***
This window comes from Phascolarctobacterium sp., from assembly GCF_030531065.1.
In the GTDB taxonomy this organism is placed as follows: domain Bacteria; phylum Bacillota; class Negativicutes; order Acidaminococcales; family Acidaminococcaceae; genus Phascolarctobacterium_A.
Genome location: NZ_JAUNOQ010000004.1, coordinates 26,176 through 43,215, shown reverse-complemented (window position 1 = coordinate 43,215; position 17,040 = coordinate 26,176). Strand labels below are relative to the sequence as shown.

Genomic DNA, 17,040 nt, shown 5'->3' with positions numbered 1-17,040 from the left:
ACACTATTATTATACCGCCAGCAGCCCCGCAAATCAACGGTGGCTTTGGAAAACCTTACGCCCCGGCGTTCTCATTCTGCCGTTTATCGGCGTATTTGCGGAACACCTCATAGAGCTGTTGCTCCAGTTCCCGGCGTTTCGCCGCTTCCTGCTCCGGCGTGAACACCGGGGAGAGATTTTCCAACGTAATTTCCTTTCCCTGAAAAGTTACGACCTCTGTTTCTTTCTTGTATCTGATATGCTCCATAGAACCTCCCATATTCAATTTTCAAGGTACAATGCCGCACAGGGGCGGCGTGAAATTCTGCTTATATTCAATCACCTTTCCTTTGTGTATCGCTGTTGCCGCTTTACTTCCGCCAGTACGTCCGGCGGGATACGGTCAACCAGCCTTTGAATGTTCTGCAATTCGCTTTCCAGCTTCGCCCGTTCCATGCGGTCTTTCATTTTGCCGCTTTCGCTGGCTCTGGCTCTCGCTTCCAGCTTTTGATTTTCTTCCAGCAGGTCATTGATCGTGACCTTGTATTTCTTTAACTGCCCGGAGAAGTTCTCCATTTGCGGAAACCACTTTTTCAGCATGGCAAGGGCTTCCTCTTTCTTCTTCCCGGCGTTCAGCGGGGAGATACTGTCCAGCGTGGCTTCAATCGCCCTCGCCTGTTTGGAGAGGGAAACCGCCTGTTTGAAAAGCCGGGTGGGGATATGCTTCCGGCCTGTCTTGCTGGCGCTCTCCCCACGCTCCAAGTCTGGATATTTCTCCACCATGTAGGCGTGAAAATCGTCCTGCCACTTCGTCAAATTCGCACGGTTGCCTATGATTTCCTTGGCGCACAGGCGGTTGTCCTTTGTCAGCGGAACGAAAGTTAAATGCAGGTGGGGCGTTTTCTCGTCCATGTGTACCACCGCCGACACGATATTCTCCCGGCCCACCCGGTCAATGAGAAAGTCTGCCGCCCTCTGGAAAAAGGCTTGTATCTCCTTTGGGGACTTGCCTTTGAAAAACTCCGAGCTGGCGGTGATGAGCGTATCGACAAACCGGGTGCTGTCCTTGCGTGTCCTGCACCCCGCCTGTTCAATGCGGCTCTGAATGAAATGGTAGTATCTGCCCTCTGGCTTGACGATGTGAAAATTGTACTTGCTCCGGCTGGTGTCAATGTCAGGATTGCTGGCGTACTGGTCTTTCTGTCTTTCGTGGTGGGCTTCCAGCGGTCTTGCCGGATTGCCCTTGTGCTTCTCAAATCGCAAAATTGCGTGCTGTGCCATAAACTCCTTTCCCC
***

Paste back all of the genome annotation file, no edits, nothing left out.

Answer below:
This window comes from Phascolarctobacterium sp., from assembly GCF_030531065.1.
In the GTDB taxonomy this organism is placed as follows: domain Bacteria; phylum Bacillota; class Negativicutes; order Acidaminococcales; family Acidaminococcaceae; genus Phascolarctobacterium_A.
Genome location: NZ_JAUNOQ010000004.1, coordinates 26,176 through 43,215, shown reverse-complemented (window position 1 = coordinate 43,215; position 17,040 = coordinate 26,176). Strand labels below are relative to the sequence as shown.

Genomic DNA, 17,040 nt, shown 5'->3' with positions numbered 1-17,040 from the left:
ACACTATTATTATACCGCCAGCAGCCCCGCAAATCAACGGTGGCTTTGGAAAACCTTACGCCCCGGCGTTCTCATTCTGCCGTTTATCGGCGTATTTGCGGAACACCTCATAGAGCTGTTGCTCCAGTTCCCGGCGTTTCGCCGCTTCCTGCTCCGGCGTGAACACCGGGGAGAGATTTTCCAACGTAATTTCCTTTCCCTGAAAAGTTACGACCTCTGTTTCTTTCTTGTATCTGATATGCTCCATAGAACCTCCCATATTCAATTTTCAAGGTACAATGCCGCACAGGGGCGGCGTGAAATTCTGCTTATATTCAATCACCTTTCCTTTGTGTATCGCTGTTGCCGCTTTACTTCCGCCAGTACGTCCGGCGGGATACGGTCAACCAGCCTTTGAATGTTCTGCAATTCGCTTTCCAGCTTCGCCCGTTCCATGCGGTCTTTCATTTTGCCGCTTTCGCTGGCTCTGGCTCTCGCTTCCAGCTTTTGATTTTCTTCCAGCAGGTCATTGATCGTGACCTTGTATTTCTTTAACTGCCCGGAGAAGTTCTCCATTTGCGGAAACCACTTTTTCAGCATGGCAAGGGCTTCCTCTTTCTTCTTCCCGGCGTTCAGCGGGGAGATACTGTCCAGCGTGGCTTCAATCGCCCTCGCCTGTTTGGAGAGGGAAACCGCCTGTTTGAAAAGCCGGGTGGGGATATGCTTCCGGCCTGTCTTGCTGGCGCTCTCCCCACGCTCCAAGTCTGGATATTTCTCCACCATGTAGGCGTGAAAATCGTCCTGCCACTTCGTCAAATTCGCACGGTTGCCTATGATTTCCTTGGCGCACAGGCGGTTGTCCTTTGTCAGCGGAACGAAAGTTAAATGCAGGTGGGGCGTTTTCTCGTCCATGTGTACCACCGCCGACACGATATTCTCCCGGCCCACCCGGTCAATGAGAAAGTCTGCCGCCCTCTGGAAAAAGGCTTGTATCTCCTTTGGGGACTTGCCTTTGAAAAACTCCGAGCTGGCGGTGATGAGCGTATCGACAAACCGGGTGCTGTCCTTGCGTGTCCTGCACCCCGCCTGTTCAATGCGGCTCTGAATGAAATGGTAGTATCTGCCCTCTGGCTTGACGATGTGAAAATTGTACTTGCTCCGGCTGGTGTCAATGTCAGGATTGCTGGCGTACTGGTCTTTCTGTCTTTCGTGGTGGGCTTCCAGCGGTCTTGCCGGATTGCCCTTGTGCTTCTCAAATCGCAAAATTGCGTGCTGTGCCATAAACTCCTTTCCCC